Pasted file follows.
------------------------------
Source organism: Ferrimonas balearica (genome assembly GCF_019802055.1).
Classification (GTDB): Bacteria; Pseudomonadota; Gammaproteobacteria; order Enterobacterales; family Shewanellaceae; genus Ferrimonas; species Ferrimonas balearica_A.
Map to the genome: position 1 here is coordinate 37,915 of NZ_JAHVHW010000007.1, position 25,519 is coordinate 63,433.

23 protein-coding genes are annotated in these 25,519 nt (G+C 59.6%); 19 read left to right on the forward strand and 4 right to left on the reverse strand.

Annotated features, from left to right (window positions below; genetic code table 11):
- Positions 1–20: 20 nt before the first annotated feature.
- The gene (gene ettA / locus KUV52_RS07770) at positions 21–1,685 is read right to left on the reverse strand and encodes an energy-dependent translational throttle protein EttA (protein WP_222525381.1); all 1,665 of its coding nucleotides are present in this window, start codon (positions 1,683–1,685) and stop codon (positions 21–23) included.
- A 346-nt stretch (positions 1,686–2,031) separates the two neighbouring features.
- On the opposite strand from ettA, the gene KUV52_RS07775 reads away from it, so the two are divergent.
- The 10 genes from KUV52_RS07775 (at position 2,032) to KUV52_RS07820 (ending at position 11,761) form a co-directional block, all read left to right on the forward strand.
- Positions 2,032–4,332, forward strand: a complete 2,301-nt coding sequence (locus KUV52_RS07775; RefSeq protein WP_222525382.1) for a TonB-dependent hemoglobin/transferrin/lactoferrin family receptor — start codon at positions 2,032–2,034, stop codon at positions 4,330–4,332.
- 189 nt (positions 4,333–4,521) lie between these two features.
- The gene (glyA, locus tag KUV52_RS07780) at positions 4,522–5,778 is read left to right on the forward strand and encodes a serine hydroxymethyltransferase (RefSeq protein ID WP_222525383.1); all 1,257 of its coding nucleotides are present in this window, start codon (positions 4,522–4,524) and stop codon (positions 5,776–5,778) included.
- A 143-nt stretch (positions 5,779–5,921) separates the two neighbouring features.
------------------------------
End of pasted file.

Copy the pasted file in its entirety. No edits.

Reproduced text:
Source organism: Ferrimonas balearica (genome assembly GCF_019802055.1).
Classification (GTDB): Bacteria; Pseudomonadota; Gammaproteobacteria; order Enterobacterales; family Shewanellaceae; genus Ferrimonas; species Ferrimonas balearica_A.
Map to the genome: position 1 here is coordinate 37,915 of NZ_JAHVHW010000007.1, position 25,519 is coordinate 63,433.

23 protein-coding genes are annotated in these 25,519 nt (G+C 59.6%); 19 read left to right on the forward strand and 4 right to left on the reverse strand.

Annotated features, from left to right (window positions below; genetic code table 11):
- Positions 1–20: 20 nt before the first annotated feature.
- The gene (gene ettA / locus KUV52_RS07770) at positions 21–1,685 is read right to left on the reverse strand and encodes an energy-dependent translational throttle protein EttA (protein WP_222525381.1); all 1,665 of its coding nucleotides are present in this window, start codon (positions 1,683–1,685) and stop codon (positions 21–23) included.
- A 346-nt stretch (positions 1,686–2,031) separates the two neighbouring features.
- On the opposite strand from ettA, the gene KUV52_RS07775 reads away from it, so the two are divergent.
- The 10 genes from KUV52_RS07775 (at position 2,032) to KUV52_RS07820 (ending at position 11,761) form a co-directional block, all read left to right on the forward strand.
- Positions 2,032–4,332, forward strand: a complete 2,301-nt coding sequence (locus KUV52_RS07775; RefSeq protein WP_222525382.1) for a TonB-dependent hemoglobin/transferrin/lactoferrin family receptor — start codon at positions 2,032–2,034, stop codon at positions 4,330–4,332.
- 189 nt (positions 4,333–4,521) lie between these two features.
- The gene (glyA, locus tag KUV52_RS07780) at positions 4,522–5,778 is read left to right on the forward strand and encodes a serine hydroxymethyltransferase (RefSeq protein ID WP_222525383.1); all 1,257 of its coding nucleotides are present in this window, start codon (positions 4,522–4,524) and stop codon (positions 5,776–5,778) included.
- A 143-nt stretch (positions 5,779–5,921) separates the two neighbouring features.